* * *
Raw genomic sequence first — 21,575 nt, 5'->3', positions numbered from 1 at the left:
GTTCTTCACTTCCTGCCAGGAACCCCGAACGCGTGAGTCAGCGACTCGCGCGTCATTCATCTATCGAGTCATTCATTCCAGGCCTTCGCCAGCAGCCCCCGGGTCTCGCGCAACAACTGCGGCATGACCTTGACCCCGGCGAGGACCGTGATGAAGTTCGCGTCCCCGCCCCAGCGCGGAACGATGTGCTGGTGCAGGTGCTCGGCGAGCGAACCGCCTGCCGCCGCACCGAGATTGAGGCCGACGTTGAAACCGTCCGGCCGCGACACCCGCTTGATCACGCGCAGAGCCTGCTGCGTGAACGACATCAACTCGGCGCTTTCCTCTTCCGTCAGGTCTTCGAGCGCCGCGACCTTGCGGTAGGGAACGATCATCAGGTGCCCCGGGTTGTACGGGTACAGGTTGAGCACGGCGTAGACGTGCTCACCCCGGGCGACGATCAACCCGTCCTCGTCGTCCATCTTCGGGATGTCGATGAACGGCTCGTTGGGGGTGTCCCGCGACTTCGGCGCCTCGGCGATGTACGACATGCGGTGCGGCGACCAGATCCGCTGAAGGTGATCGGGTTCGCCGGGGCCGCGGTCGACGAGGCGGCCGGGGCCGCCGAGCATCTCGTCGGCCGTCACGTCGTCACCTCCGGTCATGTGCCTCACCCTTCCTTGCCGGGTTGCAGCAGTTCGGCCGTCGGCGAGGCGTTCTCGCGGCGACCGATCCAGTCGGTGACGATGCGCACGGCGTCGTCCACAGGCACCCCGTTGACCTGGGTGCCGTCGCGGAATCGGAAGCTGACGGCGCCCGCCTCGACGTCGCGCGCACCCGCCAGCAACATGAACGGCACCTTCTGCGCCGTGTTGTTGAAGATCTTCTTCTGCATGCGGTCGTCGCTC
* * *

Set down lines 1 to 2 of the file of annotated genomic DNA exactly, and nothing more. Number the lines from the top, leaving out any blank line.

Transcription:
Raw genomic sequence first — 21,575 nt, 5'->3', positions numbered from 1 at the left:
GTTCTTCACTTCCTGCCAGGAACCCCGAACGCGTGAGTCAGCGACTCGCGCGTCATTCATCTATCGAGTCATTCATTCCAGGCCTTCGCCAGCAGCCCCCGGGTCTCGCGCAACAACTGCGGCATGACCTTGACCCCGGCGAGGACCGTGATGAAGTTCGCGTCCCCGCCCCAGCGCGGAACGATGTGCTGGTGCAGGTGCTCGGCGAGCGAACCGCCTGCCGCCGCACCGAGATTGAGGCCGACGTTGAAACCGTCCGGCCGCGACACCCGCTTGATCACGCGCAGAGCCTGCTGCGTGAACGACATCAACTCGGCGCTTTCCTCTTCCGTCAGGTCTTCGAGCGCCGCGACCTTGCGGTAGGGAACGATCATCAGGTGCCCCGGGTTGTACGGGTACAGGTTGAGCACGGCGTAGACGTGCTCACCCCGGGCGACGATCAACCCGTCCTCGTCGTCCATCTTCGGGATGTCGATGAACGGCTCGTTGGGGGTGTCCCGCGACTTCGGCGCCTCGGCGATGTACGACATGCGGTGCGGCGACCAGATCCGCTGAAGGTGATCGGGTTCGCCGGGGCCGCGGTCGACGAGGCGGCCGGGGCCGCCGAGCATCTCGTCGGCCGTCACGTCGTCACCTCCGGTCATGTGCCTCACCCTTCCTTGCCGGGTTGCAGCAGTTCGGCCGTCGGCGAGGCGTTCTCGCGGCGACCGATCCAGTCGGTGACGATGCGCACGGCGTCGTCCACAGGCACCCCGTTGACCTGGGTGCCGTCGCGGAATCGGAAGCTGACGGCGCCCGCCTCGACGTCGCGCGCACCCGCCAGCAACATGAACGGCACCTTCTGCGCCGTGTTGTTGAAGATCTTCTTCTGCATGCGGTCGTCGCTC